For instance, our firm recently launched its own learning management system called the Safeguard Knowledge Center. This password-protected site is accessible via mobile device and contains videos, job aids, checklists, guideline updates and other documents - anything a vendor may need to perform work at a property. The center can even be accessed from the field to provide real-time guidance, if needed.

This is especially helpful to the vendor of the future and its crews. A library of information can be used to build tailored refresher courses or annual training for seasoned crew members as well as curriculums specific to new hires on how to properly complete job functions and follow specific guidelines while preserving properties. This ensures a better quality of work and results will be sent to the mortgage servicing client.


Predictions for the future

Like in “Back to the Future II,” we are witnessing a glimpse into the future through new and emerging technologies. Although some may seem outlandish - like wild predictions such as flying cars and self-drying clothes - others may have some potential in this industry in the coming years:

Drones also can help evaluate damages in difficult-to-reach areas and parts of a property. For example, they can be utilized to identify roofing issues, such as missing shingles or other damages, especially in inclement weather or with steep or clay-tiled roofs.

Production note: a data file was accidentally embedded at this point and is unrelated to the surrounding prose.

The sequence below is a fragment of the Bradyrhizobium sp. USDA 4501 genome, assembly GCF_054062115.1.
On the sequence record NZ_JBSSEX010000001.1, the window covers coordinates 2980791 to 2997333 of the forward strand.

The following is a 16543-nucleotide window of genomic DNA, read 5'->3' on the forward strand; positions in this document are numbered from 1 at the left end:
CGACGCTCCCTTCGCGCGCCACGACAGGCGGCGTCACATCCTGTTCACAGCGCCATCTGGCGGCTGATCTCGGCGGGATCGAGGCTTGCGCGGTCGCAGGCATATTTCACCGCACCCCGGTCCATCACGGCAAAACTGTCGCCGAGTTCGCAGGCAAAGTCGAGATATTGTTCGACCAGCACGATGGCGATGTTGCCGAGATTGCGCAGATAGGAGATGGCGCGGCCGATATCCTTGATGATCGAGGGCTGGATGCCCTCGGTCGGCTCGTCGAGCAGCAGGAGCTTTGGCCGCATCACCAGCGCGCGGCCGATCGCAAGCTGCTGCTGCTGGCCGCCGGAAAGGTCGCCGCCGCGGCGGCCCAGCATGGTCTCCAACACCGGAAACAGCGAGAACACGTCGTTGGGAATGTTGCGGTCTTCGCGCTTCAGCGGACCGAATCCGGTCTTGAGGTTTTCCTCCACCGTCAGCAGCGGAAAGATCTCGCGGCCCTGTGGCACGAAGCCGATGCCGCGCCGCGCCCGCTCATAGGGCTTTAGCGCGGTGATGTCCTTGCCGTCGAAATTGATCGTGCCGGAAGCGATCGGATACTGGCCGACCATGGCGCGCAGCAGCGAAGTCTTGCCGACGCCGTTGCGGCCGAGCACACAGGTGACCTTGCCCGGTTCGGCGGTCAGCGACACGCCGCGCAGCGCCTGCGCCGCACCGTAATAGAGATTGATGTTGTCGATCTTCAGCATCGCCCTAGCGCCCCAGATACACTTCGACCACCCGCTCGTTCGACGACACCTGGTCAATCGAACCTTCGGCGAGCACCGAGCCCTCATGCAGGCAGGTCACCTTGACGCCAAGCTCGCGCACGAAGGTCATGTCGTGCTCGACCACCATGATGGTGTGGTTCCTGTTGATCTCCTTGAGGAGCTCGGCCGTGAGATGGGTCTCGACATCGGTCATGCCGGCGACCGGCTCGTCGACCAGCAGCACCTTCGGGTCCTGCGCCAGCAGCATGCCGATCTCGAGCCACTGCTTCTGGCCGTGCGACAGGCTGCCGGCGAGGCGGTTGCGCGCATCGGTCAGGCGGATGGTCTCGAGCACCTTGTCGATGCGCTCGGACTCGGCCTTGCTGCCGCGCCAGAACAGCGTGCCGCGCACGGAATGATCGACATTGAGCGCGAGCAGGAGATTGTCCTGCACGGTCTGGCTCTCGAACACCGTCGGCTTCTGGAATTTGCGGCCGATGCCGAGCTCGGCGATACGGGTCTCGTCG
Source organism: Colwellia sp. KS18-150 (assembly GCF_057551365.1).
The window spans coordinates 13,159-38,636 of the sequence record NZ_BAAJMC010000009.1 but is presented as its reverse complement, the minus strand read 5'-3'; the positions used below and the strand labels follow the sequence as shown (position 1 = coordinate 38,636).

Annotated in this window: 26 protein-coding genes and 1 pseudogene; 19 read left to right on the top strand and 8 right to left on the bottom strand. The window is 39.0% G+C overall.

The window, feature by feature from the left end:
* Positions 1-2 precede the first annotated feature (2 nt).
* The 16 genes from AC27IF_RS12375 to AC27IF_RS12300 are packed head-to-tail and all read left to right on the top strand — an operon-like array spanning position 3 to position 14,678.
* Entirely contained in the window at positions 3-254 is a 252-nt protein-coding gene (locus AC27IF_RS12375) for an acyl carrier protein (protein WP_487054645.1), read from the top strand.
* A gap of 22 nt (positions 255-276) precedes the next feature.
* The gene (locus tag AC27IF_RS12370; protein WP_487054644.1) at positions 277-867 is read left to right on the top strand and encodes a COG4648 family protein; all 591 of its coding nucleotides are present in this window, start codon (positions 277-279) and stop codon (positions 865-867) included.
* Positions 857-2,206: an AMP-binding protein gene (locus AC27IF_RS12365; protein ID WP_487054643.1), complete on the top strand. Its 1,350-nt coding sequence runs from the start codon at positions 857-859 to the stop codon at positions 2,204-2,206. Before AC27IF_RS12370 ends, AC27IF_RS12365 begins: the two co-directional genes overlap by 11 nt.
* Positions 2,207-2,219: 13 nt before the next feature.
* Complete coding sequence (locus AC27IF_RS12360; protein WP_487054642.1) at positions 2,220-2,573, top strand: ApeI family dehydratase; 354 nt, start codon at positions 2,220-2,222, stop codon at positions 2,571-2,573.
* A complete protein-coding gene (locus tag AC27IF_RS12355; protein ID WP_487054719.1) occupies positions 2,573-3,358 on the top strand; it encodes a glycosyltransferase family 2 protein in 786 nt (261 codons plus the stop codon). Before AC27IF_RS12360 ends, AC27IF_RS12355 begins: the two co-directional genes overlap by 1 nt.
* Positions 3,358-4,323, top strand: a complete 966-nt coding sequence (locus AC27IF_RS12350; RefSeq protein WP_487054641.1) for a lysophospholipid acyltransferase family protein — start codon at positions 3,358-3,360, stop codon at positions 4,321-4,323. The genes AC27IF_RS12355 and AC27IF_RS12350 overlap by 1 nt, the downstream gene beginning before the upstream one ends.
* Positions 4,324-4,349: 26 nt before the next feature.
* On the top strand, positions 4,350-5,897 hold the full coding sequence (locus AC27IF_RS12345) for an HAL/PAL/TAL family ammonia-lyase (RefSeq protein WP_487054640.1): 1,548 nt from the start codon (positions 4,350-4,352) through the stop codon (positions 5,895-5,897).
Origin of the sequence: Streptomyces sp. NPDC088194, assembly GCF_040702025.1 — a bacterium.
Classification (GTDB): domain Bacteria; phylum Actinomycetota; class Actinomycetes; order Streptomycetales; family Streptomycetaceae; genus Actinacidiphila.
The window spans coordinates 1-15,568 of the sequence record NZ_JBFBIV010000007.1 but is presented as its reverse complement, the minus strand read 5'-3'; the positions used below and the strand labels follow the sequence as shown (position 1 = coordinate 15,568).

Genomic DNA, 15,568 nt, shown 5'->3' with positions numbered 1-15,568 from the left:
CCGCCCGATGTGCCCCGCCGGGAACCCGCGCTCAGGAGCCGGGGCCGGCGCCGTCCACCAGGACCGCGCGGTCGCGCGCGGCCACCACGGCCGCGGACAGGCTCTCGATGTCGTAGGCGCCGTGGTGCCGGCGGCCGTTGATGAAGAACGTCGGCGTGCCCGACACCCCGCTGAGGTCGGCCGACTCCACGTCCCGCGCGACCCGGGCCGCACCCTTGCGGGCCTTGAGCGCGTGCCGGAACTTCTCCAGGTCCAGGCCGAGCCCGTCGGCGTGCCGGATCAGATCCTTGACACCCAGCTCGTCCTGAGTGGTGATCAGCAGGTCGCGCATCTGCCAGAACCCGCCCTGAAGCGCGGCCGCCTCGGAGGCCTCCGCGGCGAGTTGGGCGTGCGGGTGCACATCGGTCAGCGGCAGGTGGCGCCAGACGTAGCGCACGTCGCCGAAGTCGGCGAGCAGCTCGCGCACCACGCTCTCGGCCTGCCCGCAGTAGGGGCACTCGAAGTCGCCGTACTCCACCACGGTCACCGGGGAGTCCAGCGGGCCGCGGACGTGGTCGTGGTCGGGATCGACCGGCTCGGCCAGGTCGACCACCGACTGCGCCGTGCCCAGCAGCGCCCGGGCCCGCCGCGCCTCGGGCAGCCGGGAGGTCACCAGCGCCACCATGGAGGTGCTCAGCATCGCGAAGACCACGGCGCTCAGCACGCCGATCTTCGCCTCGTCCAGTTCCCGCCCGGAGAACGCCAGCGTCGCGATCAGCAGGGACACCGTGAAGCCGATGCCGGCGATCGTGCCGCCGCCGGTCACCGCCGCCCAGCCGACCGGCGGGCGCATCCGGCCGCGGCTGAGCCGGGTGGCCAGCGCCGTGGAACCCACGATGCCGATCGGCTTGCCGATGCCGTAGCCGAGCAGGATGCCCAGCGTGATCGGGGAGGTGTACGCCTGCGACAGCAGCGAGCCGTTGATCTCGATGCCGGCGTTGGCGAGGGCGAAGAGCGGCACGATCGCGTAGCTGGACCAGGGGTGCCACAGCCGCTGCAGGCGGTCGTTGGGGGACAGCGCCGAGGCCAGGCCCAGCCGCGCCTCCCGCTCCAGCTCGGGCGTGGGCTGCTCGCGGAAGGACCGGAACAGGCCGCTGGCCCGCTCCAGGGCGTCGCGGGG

Although no one can be certain where the mortgage servicing and field services industries will be in the next 30 years, field services companies need to be prepared for the future by equipping their inspectors and vendors with the latest technologies and systems. Technology will prevail, and companies willing to invest in the latest and greatest will succeed. It is up to the industry to embrace innovation and the disruptive technologies that can revolutionize the field services industry.


Joe Iafigliola is vice president of vendor management for Safeguard Properties Inc. He can be reached at (800) 852-8306.

Field Services

The Future Is Now

By Joe Iafigliola

In the field services industry today, fast-changing advances in mobility and geolocation are molding the future.